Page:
CR tip to hear about the King’s Bay focus group meeting; municipal officials vote on the entertainment district | Local News

Crystal River City Council will be getting an update on how the first brainstorming session went among King’s Bay stakeholders on how best to manage the waterway.

City Manager Ken Frink to brief council members on the King’s Bay Focus Group meeting at their next meeting, which begins at 5:30 p.m. on Monday, October 11 at City Hall, 123 NW US 19, Crystal River .

For more information on the board’s agenda and to watch its meeting online, visit

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Council voted in August to have city staff create a focus group made up of various city officials, tour boat operators, waterfront residents and law enforcement partners.

October 13 was the first meeting.

Crystal River and ecotourism industry come together to tackle boat overcrowding

Frink told Chronicle’s editorial board on October 6 that the goal of the 14-member group is to identify the bay’s strengths, weaknesses, opportunities and threats, giving the city a strategy to improve the seaworthiness, handling and other uses on the water.

“We just want to sit around a table and… understand what works for King’s Bay,” he said. “I really need a good, solid playbook, and I don’t think it’s fair to do it in a vacuum.”

City Manager to Introduce “Entertainment District” Bill, Establishing “Open Container Zones”

Council members will vote Monday on whether Frink should move forward on their behalf to table a local bill with Florida lawmakers to create an “entertainment district” in downtown Crystal River, establishing permanent zones of open containers.

Ken Frink, Director of Crystal River City

Frink will hold a discussion ahead of the council vote, recommending that the new neighborhood cover the City Riverwalk and Citrus Avenue on both sides of US 19.

While the council may lift restrictions on open containers for specific events in the city, the state Division of Business and Professional Regulation (DBPR) is responsible for overseeing alcohol sales through business licenses.

The council could create the district with an ordinance, but businesses in the area would still have to ask the DBPR to change their licenses – a tedious process that city staff want businesses to avoid.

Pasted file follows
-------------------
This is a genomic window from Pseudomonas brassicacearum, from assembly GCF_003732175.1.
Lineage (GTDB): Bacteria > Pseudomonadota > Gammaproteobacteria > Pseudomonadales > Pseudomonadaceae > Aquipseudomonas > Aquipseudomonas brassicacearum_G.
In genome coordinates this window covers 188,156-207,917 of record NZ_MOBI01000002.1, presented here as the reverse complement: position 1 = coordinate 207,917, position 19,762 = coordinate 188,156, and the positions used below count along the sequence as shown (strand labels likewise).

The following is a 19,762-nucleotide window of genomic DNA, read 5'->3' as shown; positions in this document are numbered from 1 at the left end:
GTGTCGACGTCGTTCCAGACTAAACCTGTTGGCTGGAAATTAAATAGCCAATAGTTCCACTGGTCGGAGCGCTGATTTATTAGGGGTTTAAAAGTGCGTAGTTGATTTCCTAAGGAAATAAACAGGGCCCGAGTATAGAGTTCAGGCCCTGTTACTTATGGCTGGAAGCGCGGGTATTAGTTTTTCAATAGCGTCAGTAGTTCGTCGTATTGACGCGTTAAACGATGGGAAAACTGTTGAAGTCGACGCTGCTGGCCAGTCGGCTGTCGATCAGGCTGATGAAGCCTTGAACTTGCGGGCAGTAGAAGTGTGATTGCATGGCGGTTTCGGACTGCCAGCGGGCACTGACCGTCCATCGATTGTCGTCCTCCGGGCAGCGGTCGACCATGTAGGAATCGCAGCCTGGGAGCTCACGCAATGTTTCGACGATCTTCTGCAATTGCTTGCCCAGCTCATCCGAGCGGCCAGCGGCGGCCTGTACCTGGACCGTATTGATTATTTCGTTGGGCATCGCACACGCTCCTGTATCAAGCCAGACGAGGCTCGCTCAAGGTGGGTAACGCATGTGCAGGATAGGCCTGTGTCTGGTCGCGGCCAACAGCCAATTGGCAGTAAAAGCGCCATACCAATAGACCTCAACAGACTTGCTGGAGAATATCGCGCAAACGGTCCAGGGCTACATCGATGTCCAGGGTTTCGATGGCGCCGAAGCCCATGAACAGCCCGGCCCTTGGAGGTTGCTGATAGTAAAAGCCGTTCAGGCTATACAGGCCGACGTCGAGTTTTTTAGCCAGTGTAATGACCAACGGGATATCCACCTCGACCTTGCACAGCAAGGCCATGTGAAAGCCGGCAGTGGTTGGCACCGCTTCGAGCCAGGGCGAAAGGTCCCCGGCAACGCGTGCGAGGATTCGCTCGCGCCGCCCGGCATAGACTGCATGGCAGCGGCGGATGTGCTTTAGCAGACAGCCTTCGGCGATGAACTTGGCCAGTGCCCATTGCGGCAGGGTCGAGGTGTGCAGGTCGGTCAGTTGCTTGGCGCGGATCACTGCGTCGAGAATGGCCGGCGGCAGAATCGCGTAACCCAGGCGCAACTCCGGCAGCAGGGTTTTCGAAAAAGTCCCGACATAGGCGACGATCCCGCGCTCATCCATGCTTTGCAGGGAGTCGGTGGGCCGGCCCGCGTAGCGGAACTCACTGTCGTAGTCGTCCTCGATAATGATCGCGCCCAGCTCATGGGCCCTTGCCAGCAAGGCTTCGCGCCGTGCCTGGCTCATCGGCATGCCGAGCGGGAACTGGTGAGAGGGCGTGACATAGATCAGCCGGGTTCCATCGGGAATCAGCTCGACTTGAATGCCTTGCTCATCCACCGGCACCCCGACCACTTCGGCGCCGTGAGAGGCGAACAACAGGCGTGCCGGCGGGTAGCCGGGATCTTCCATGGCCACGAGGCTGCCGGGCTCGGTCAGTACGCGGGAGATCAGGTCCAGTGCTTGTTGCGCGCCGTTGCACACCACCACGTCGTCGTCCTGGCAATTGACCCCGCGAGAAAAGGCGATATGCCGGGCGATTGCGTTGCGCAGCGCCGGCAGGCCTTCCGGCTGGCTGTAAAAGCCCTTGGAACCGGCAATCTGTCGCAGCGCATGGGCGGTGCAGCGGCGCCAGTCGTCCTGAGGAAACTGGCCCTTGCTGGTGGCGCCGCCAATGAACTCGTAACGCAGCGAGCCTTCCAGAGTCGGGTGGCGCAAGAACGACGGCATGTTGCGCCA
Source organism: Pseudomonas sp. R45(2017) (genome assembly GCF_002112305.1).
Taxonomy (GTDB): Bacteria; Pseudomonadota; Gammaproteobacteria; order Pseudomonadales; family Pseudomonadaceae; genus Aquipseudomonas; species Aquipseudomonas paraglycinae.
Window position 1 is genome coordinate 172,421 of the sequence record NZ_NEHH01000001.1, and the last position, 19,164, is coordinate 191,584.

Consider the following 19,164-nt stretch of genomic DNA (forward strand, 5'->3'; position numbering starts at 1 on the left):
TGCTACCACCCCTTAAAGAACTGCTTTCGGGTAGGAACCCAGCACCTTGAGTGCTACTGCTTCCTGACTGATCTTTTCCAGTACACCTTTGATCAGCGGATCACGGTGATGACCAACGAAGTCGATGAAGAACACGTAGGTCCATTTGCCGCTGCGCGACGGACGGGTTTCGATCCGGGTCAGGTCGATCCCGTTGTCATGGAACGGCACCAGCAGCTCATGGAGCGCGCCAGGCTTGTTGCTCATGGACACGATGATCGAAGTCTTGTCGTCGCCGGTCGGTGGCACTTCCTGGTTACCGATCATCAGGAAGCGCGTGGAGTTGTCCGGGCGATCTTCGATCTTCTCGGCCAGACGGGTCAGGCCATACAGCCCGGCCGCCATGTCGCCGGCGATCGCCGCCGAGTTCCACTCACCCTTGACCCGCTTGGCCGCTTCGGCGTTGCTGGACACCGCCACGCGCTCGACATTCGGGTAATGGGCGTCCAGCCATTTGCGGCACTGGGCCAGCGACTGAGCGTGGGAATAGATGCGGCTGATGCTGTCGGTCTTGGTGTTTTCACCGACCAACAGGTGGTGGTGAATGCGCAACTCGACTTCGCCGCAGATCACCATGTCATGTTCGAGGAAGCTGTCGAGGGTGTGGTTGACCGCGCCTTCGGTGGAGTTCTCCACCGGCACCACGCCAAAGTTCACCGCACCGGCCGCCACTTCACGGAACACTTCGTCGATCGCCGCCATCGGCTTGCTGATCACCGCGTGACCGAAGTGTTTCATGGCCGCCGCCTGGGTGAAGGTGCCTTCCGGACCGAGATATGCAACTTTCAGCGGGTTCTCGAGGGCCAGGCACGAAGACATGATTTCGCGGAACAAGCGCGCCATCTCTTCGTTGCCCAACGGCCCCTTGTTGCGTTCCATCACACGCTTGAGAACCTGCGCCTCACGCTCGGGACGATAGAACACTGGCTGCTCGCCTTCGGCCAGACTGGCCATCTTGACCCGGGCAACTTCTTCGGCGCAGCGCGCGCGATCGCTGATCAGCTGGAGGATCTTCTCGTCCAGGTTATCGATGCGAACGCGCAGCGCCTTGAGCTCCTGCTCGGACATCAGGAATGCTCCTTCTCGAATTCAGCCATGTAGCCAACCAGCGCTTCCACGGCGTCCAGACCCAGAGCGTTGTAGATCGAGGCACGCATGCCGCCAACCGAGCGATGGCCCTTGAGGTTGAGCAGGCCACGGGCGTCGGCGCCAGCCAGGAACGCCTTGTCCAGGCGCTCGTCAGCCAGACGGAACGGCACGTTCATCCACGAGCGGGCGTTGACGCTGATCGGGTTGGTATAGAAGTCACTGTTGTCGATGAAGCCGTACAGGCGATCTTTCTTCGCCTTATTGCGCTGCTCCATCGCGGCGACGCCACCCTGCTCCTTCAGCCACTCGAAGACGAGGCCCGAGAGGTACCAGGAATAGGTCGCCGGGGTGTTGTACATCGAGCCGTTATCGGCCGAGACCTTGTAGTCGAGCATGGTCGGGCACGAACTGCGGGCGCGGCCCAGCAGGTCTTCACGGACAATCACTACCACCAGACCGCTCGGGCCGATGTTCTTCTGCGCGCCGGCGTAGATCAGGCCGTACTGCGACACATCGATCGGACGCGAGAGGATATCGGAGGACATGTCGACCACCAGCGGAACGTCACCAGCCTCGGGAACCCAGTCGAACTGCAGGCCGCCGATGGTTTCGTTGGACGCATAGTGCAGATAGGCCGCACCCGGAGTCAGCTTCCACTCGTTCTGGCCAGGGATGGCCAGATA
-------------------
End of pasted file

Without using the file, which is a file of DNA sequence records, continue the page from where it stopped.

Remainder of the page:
By passing a bill through the state legislature, according to city staff, businesses in the district would not have to individually amend their licenses.

Mayor lead a discussion on the hospital’s decision to close its labor and delivery unit

Crystal River Mayor Joe Meek will ask fellow council members on Monday to reflect on Bayfront Health Seven Rivers’ decision to shut down its labor and delivery services.

Joe meek

Joe meek

Citing declining birth rates, the hospital north of the city announced in October that it would no longer provide labor and delivery services to inpatients as of February 11, 2022.

Bayfront Health Seven Rivers to End Newborn Services

In an October 20 letter to Linda Stockton, the hospital’s CEO, Meek and Citrus County Commissioner Jeff Kinnard asked Seven Rivers to reconsider his decision.

jeff kinnard cup 0318

Citrus County Commissioner Jeff Kinnard

Meek and Kinnard reminded Stockton to take advantage of a county order recently passed by commissioners to allow the hospital to withdraw more federal money for its Medicaid patients, many of whom, they said, came from its unit. of work.

“While this may be a better business decision for your bottom line, it is not the best decision for Crystal River, Citrus County and our citizens,” they wrote. “The ability for our citizens to give birth to their children in their hometowns and communities is both special and important. “

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